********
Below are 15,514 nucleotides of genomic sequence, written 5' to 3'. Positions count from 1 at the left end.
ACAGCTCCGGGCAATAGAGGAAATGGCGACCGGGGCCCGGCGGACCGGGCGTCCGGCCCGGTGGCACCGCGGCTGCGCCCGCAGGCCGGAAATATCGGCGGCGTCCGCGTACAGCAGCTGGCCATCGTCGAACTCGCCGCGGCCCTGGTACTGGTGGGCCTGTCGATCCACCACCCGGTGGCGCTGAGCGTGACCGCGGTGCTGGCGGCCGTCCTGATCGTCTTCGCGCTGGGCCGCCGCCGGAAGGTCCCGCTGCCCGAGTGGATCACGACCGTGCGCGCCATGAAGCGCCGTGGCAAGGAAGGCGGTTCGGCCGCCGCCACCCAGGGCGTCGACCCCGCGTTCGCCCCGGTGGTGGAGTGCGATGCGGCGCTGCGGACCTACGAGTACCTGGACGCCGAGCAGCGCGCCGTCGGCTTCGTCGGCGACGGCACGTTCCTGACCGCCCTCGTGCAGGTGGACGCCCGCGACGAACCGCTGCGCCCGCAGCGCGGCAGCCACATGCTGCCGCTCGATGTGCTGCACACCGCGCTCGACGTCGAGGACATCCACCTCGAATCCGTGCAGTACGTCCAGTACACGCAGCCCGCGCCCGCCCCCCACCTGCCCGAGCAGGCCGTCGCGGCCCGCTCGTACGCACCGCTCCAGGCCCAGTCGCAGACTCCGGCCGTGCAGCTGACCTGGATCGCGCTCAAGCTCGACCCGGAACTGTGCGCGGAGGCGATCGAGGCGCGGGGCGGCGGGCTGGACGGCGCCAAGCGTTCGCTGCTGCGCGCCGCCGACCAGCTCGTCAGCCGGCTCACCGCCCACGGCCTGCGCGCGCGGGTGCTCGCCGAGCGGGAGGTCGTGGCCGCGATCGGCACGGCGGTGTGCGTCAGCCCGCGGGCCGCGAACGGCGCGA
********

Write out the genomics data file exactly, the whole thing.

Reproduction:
Below are 15,514 nucleotides of genomic sequence, written 5' to 3'. Positions count from 1 at the left end.
ACAGCTCCGGGCAATAGAGGAAATGGCGACCGGGGCCCGGCGGACCGGGCGTCCGGCCCGGTGGCACCGCGGCTGCGCCCGCAGGCCGGAAATATCGGCGGCGTCCGCGTACAGCAGCTGGCCATCGTCGAACTCGCCGCGGCCCTGGTACTGGTGGGCCTGTCGATCCACCACCCGGTGGCGCTGAGCGTGACCGCGGTGCTGGCGGCCGTCCTGATCGTCTTCGCGCTGGGCCGCCGCCGGAAGGTCCCGCTGCCCGAGTGGATCACGACCGTGCGCGCCATGAAGCGCCGTGGCAAGGAAGGCGGTTCGGCCGCCGCCACCCAGGGCGTCGACCCCGCGTTCGCCCCGGTGGTGGAGTGCGATGCGGCGCTGCGGACCTACGAGTACCTGGACGCCGAGCAGCGCGCCGTCGGCTTCGTCGGCGACGGCACGTTCCTGACCGCCCTCGTGCAGGTGGACGCCCGCGACGAACCGCTGCGCCCGCAGCGCGGCAGCCACATGCTGCCGCTCGATGTGCTGCACACCGCGCTCGACGTCGAGGACATCCACCTCGAATCCGTGCAGTACGTCCAGTACACGCAGCCCGCGCCCGCCCCCCACCTGCCCGAGCAGGCCGTCGCGGCCCGCTCGTACGCACCGCTCCAGGCCCAGTCGCAGACTCCGGCCGTGCAGCTGACCTGGATCGCGCTCAAGCTCGACCCGGAACTGTGCGCGGAGGCGATCGAGGCGCGGGGCGGCGGGCTGGACGGCGCCAAGCGTTCGCTGCTGCGCGCCGCCGACCAGCTCGTCAGCCGGCTCACCGCCCACGGCCTGCGCGCGCGGGTGCTCGCCGAGCGGGAGGTCGTGGCCGCGATCGGCACGGCGGTGTGCGTCAGCCCGCGGGCCGCGAACGGCGCGA